Cabinet of curiosities

From Simple English Wikipedia, the free encyclopedia

Cabinets of curiosities, also known as wonder-rooms, were collections of various objects in Renaissance Europe. These collections, emerging in the 16th century, had no strict categories, encompassing natural history, geology, art, and more. They were significant before modern museums, showcasing the interests of their owners.

The term "cabinet" initially referred to a room, not furniture. Objects in these cabinets ranged from natural specimens to artworks. Besides rulers' and aristocrats' collections, even the merchant class and early scientists formed similar collections, acting as precursors to museums. These cabinets served to reflect the curator's interests and establish social status. Two main types existed: princely cabinets for representation and aesthetic appeal, and more modest collections for practical and scientific purposes.

They also functioned as entertainment, illustrated by the Royal Society's early meetings. Although educational, these exhibitions aimed at combining learning with entertainment.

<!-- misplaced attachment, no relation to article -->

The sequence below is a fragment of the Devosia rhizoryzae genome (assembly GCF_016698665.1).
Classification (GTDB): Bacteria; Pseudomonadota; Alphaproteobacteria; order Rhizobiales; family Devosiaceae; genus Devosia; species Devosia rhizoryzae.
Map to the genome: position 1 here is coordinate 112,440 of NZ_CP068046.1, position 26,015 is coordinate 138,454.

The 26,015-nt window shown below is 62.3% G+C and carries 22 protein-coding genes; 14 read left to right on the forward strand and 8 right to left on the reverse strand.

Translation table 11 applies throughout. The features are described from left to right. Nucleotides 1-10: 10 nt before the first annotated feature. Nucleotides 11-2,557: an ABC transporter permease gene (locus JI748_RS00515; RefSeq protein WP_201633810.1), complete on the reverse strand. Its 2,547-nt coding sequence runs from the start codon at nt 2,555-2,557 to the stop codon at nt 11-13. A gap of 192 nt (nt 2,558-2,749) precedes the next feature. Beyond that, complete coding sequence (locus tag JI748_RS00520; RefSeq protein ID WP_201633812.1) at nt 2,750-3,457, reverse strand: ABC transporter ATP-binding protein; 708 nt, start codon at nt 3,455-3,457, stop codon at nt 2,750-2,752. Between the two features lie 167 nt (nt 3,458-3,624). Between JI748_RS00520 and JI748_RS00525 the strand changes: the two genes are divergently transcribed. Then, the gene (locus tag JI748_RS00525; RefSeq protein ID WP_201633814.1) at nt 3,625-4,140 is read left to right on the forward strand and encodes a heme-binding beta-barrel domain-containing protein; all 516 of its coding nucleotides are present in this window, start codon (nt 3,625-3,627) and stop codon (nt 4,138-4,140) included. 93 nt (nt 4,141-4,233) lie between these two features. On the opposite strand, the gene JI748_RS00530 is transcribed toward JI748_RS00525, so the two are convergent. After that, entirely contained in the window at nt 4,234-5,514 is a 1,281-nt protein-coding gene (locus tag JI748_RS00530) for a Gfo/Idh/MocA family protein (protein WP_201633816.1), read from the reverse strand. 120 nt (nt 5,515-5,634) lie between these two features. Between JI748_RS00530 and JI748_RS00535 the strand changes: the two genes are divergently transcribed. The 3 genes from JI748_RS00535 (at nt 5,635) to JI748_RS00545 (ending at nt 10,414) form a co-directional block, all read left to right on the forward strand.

History[change | change source]

To c. 1600[change | change source]

The earliest known natural history cabinet is depicted in Ferrante Imperato's Dell'Historia Naturale (Naples 1599). It showcased preserved fishes, stuffed mammals, shells, and more.

17th century[change | change source]

Notable cabinets belonged to Ole Worm and Athanasius Kircher. These cabinets contained preserved animals, minerals, and mythical creatures. Worm's catalog, Museum Wormianum (1655), contributed to science.

18th century and after[change | change source]

In the 18th century, Belsazar Hacquet's natural history cabinet gained fame. "Green Vaults" in Dresden displayed Augustus the Strong's wonders. The "Enlightenment Gallery" at the British Museum aimed to recreate the diversity of mid-18th-century museums.

United States[change | change source]

Portrait of Thomas Dent Mutter

In the U.S., Thomas Dent Mutter's collection focused on medical oddities. P. T. Barnum's American Museum and the Hobby Club in New York continued the tradition of showcasing curiosities.

Declining influence[change | change source]

By the early 18th century, curiosities began losing influence as Enlightenment thinkers emphasized nature's patterns. Curiosities were seen as exceptions, not divine messages, and were less studied.